As the first child trust funds reach maturity, Dewi John examines where the initiative went wrong
For anyone who may need a recap on child trust funds (CTF), they were tax-free savings products available to those born between 2002 and 2011, launched in April 2005 to promote long-term saving. HM Revenue and Customs put in between £250 and £500 to each participant, in the form of vouchers sent to parents as opening payments, to incentivise further contributions. Higher contributions were made to children from lower-income families, in an attempt to encourage them to save. This new cohort of junior savers could then look forward to
a financial boost when they reached 18, at which time they could access
The first tranche of CTFs matures in September 2020 and an estimated 800,000 accounts are due to come of age each year during the coming years.
Despite the intention to skew these to lower-income families, says Kerry Nelson, managing director of Nexus IFAs, “in general, it was the same people benefiting from them as with other savings products – middle-class affluent families with surplus cash”.
What’s more, it did not catalyse a savings habit, as “most people banked the original sum and haven’t tended or added to them”. Indeed, it has been estimated that as many as one in six accounts have been lost, through change of address or other circumstances leading to providers losing contact with their owners.
Relative child poverty, after housing costs, stood at 29% when CTFs were introduced, and had risen to 30% by the end of the last decade.
Parents could choose between three types of CTF:
- Cash: similar to cash Isas, and with low returns.
- Stakeholder child trust funds: stock market investments, with charges capped at 1.5%, and a relatively limited range of investment options.
- Shares-based CTFs: potentially higher charges but greater choice of investment funds, or the ability to select your own securities.
In May 2010, then chancellor George Osborne announced that CTF top-up payments would stop in August 2010, with no new payments for newborns by the end of 2010. CTFs were replaced by the new Junior Isa (Jisa) in November 2011. Figures from Hymans & Robertson in 2012 showed that CTFs had £6bn of assets under management (AUM), spread over about 6.3 million accounts, across about 70 approved providers.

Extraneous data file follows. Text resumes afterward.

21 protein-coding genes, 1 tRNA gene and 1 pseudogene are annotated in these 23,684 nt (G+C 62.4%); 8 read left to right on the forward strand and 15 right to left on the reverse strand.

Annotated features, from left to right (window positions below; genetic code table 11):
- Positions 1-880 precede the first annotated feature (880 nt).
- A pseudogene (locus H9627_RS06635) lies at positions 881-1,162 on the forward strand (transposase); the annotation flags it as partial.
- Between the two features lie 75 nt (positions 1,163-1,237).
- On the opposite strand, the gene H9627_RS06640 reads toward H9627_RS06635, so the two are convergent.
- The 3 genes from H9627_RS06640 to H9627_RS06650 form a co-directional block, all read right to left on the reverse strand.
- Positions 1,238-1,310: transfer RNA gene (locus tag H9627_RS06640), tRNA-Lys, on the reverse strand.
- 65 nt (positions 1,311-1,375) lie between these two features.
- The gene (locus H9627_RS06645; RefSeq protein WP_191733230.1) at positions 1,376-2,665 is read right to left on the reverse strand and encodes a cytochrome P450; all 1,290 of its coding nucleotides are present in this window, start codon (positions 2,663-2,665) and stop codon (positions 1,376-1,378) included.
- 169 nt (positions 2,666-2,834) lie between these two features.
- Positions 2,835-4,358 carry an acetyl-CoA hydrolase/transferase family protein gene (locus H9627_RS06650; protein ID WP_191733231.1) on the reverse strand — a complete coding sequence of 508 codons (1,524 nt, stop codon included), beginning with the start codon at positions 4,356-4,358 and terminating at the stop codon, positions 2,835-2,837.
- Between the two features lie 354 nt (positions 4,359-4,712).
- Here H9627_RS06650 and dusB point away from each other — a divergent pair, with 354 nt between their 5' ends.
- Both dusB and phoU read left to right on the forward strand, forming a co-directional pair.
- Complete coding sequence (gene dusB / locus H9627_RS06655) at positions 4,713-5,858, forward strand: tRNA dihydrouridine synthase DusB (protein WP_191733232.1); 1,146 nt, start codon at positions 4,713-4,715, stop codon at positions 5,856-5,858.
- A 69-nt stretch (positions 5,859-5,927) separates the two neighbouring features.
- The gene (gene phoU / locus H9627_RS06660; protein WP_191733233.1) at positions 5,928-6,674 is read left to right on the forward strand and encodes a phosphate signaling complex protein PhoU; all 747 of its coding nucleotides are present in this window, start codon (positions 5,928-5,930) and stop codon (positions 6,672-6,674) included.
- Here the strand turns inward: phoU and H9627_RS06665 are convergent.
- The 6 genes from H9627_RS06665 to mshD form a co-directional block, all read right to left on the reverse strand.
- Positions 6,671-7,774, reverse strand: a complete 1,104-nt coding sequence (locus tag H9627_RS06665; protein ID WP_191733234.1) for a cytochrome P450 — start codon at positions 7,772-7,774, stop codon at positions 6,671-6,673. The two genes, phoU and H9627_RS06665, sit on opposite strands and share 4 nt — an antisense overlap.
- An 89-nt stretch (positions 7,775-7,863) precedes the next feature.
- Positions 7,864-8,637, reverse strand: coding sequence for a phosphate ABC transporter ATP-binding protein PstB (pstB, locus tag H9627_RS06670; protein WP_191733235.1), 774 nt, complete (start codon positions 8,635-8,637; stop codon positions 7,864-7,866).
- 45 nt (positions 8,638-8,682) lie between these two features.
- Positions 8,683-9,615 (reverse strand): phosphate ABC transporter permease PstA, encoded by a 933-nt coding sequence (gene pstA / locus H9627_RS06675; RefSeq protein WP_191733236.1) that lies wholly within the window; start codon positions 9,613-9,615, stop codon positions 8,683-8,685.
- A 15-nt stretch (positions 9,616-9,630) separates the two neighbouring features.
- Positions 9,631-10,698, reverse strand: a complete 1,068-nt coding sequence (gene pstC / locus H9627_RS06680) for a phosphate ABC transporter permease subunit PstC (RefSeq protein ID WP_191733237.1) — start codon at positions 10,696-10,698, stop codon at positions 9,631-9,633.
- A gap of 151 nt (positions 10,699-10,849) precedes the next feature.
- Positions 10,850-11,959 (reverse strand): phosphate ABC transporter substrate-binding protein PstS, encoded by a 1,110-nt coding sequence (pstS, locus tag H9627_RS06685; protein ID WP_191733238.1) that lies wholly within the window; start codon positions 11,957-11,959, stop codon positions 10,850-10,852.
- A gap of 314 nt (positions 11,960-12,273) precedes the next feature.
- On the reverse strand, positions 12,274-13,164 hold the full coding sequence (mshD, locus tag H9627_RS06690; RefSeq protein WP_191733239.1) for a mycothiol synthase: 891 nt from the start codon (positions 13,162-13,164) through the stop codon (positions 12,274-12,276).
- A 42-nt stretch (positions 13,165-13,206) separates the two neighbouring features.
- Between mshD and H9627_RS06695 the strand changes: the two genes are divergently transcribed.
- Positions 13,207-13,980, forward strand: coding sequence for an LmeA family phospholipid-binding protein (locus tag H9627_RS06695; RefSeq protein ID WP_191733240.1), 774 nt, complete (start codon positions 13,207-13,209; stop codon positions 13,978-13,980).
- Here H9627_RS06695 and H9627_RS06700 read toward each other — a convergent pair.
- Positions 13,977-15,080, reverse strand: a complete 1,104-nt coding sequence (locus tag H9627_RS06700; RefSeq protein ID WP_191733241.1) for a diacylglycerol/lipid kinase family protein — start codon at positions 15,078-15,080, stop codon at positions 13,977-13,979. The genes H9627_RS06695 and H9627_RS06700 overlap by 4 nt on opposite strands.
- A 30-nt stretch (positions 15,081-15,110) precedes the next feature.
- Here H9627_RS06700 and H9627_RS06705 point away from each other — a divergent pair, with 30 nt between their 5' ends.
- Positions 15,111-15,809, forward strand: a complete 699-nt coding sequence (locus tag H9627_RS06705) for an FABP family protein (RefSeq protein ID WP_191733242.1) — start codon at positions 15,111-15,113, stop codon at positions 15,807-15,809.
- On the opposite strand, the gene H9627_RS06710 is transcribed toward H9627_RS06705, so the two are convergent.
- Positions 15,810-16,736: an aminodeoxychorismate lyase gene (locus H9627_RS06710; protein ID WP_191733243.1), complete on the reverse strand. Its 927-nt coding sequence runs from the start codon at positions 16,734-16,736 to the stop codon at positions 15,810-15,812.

The demise of the CTF was on the cards even before Mr Osborne’s announcement, believes Ms Nelson, as the investment industry had never got behind the product: “Providers looked at the limited AUM and didn’t see it as worth their while,” she says. “But it would have been easy to tack them onto existing wraps and platforms, to make them more accessible to investors.”
While there was some support for rolling CTFs into the new Jisa, the latter simply replaced the former, and CTFs were left to, in effect, gather dust.
The shift to Jisas had obvious advantages: there is a wider choice available, with greater investment flexibility and, not least, lower charges. CTF investors could expect to pay annual fees of 1.5% for a stakeholder CTF, and more for a shares-based one, as opposed to 0.5%-1% for a Jisa. That said, given fee compression throughout the investment and savings market, had CTFs stayed the course, their fees would likely have been reduced
Ms Nelson adds that the limited investment opportunities for CTFs had always held them back: “As a relatively long-term vehicle, the CTFs could have taken on more risk, with the potential to deliver a reasonable sum at the end of the investment period. As it stands, many will have struggled to beat inflation.”
The main difference between Jisas and CTFs was the initial financial incentive. Whether or not persisting with this would have worked in creating the savings culture – and in doing so, a route out of poverty for many – seems unlikely: not even CTFs’ most ardent supporters would have ever claimed that this could be achieved by one product.
What is not beyond doubt is that neither CTFs, Jisas or anything else have shifted the dial on child poverty. Relative child poverty, after housing costs, stood at 29% when CTFs were introduced, dipped to 27% in their final year (2011), and had risen to 30% by the end of the last decade. The situation is particularly topical, given UK Prime Minister Boris Johnson’s ticking off from statistics bodies after making a series of “inaccurate” claims about child poverty to parliament in July.
Ultimately, Ms Nelson sees CTFs as a lost opportunity: “They could have been a great tool to engage a wider community and to help younger people understand finances,” she says, “but the opportunity was neglected by both government and providers.”
Dewi John is a freelance journalist